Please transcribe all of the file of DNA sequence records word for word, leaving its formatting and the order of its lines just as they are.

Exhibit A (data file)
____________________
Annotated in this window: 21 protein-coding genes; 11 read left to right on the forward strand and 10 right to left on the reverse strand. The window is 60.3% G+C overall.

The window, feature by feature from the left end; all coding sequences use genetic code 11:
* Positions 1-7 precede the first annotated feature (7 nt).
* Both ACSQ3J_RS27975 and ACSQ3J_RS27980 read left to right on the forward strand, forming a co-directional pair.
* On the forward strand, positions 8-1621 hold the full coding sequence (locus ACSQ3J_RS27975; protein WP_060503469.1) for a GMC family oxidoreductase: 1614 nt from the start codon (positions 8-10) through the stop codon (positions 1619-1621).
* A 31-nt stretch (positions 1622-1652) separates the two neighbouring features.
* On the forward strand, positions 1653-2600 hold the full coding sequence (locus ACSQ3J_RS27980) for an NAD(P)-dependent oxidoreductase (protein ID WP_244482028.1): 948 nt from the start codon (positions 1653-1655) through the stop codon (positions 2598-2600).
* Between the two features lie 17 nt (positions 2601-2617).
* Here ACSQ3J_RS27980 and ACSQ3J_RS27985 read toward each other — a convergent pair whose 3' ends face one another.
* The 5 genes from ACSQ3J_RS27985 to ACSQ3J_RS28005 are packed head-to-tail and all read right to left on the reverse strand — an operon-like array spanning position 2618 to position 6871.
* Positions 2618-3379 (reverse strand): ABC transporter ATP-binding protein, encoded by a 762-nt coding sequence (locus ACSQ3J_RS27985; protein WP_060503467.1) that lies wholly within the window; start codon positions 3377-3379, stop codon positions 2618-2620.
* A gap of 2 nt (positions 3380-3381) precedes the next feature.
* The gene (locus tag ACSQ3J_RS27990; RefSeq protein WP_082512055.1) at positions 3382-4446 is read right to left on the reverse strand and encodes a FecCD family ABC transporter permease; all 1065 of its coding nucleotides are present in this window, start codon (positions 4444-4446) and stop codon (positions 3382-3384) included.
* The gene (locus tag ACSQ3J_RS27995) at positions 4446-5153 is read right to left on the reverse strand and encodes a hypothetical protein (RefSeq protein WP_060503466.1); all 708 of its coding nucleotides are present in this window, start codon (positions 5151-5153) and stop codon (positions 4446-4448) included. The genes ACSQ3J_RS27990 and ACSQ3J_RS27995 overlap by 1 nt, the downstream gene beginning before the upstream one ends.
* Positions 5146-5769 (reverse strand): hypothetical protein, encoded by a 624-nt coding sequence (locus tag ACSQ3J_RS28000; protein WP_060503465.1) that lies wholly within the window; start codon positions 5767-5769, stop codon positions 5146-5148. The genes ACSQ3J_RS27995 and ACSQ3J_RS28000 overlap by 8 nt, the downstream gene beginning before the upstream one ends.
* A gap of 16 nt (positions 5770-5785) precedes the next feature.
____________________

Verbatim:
Annotated in this window: 21 protein-coding genes; 11 read left to right on the forward strand and 10 right to left on the reverse strand. The window is 60.3% G+C overall.

The window, feature by feature from the left end; all coding sequences use genetic code 11:
* Positions 1-7 precede the first annotated feature (7 nt).
* Both ACSQ3J_RS27975 and ACSQ3J_RS27980 read left to right on the forward strand, forming a co-directional pair.
* On the forward strand, positions 8-1621 hold the full coding sequence (locus ACSQ3J_RS27975; protein WP_060503469.1) for a GMC family oxidoreductase: 1614 nt from the start codon (positions 8-10) through the stop codon (positions 1619-1621).
* A 31-nt stretch (positions 1622-1652) separates the two neighbouring features.
* On the forward strand, positions 1653-2600 hold the full coding sequence (locus ACSQ3J_RS27980) for an NAD(P)-dependent oxidoreductase (protein ID WP_244482028.1): 948 nt from the start codon (positions 1653-1655) through the stop codon (positions 2598-2600).
* Between the two features lie 17 nt (positions 2601-2617).
* Here ACSQ3J_RS27980 and ACSQ3J_RS27985 read toward each other — a convergent pair whose 3' ends face one another.
* The 5 genes from ACSQ3J_RS27985 to ACSQ3J_RS28005 are packed head-to-tail and all read right to left on the reverse strand — an operon-like array spanning position 2618 to position 6871.
* Positions 2618-3379 (reverse strand): ABC transporter ATP-binding protein, encoded by a 762-nt coding sequence (locus ACSQ3J_RS27985; protein WP_060503467.1) that lies wholly within the window; start codon positions 3377-3379, stop codon positions 2618-2620.
* A gap of 2 nt (positions 3380-3381) precedes the next feature.
* The gene (locus tag ACSQ3J_RS27990; RefSeq protein WP_082512055.1) at positions 3382-4446 is read right to left on the reverse strand and encodes a FecCD family ABC transporter permease; all 1065 of its coding nucleotides are present in this window, start codon (positions 4444-4446) and stop codon (positions 3382-3384) included.
* The gene (locus tag ACSQ3J_RS27995) at positions 4446-5153 is read right to left on the reverse strand and encodes a hypothetical protein (RefSeq protein WP_060503466.1); all 708 of its coding nucleotides are present in this window, start codon (positions 5151-5153) and stop codon (positions 4446-4448) included. The genes ACSQ3J_RS27990 and ACSQ3J_RS27995 overlap by 1 nt, the downstream gene beginning before the upstream one ends.
* Positions 5146-5769 (reverse strand): hypothetical protein, encoded by a 624-nt coding sequence (locus tag ACSQ3J_RS28000; protein WP_060503465.1) that lies wholly within the window; start codon positions 5767-5769, stop codon positions 5146-5148. The genes ACSQ3J_RS27995 and ACSQ3J_RS28000 overlap by 8 nt, the downstream gene beginning before the upstream one ends.
* A gap of 16 nt (positions 5770-5785) precedes the next feature.